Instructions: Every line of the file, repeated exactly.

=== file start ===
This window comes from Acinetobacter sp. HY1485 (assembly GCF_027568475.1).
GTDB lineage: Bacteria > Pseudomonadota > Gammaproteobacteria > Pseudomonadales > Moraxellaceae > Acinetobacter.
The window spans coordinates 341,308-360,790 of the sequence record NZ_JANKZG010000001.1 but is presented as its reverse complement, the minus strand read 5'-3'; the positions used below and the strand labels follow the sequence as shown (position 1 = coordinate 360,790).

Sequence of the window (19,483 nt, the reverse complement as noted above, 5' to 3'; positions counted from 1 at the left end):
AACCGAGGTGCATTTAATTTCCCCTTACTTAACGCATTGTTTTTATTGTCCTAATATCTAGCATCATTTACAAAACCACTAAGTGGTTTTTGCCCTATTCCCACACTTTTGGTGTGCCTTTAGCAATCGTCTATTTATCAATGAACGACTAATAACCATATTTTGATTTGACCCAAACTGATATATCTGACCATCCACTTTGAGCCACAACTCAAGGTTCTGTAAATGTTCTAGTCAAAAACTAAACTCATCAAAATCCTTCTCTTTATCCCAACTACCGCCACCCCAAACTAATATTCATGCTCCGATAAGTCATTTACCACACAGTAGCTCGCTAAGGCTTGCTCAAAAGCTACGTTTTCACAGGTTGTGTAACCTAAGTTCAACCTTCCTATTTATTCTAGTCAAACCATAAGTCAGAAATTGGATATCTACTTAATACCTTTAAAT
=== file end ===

This window comes from Acinetobacter sp. HY1485 (assembly GCF_027568475.1).
GTDB lineage: Bacteria > Pseudomonadota > Gammaproteobacteria > Pseudomonadales > Moraxellaceae > Acinetobacter.
The window spans coordinates 341,308-360,790 of the sequence record NZ_JANKZG010000001.1 but is presented as its reverse complement, the minus strand read 5'-3'; the positions used below and the strand labels follow the sequence as shown (position 1 = coordinate 360,790).

Sequence of the window (19,483 nt, the reverse complement as noted above, 5' to 3'; positions counted from 1 at the left end):
AACCGAGGTGCATTTAATTTCCCCTTACTTAACGCATTGTTTTTATTGTCCTAATATCTAGCATCATTTACAAAACCACTAAGTGGTTTTTGCCCTATTCCCACACTTTTGGTGTGCCTTTAGCAATCGTCTATTTATCAATGAACGACTAATAACCATATTTTGATTTGACCCAAACTGATATATCTGACCATCCACTTTGAGCCACAACTCAAGGTTCTGTAAATGTTCTAGTCAAAAACTAAACTCATCAAAATCCTTCTCTTTATCCCAACTACCGCCACCCCAAACTAATATTCATGCTCCGATAAGTCATTTACCACACAGTAGCTCGCTAAGGCTTGCTCAAAAGCTACGTTTTCACAGGTTGTGTAACCTAAGTTCAACCTTCCTATTTATTCTAGTCAAACCATAAGTCAGAAATTGGATATCTACTTAATACCTTTAAAT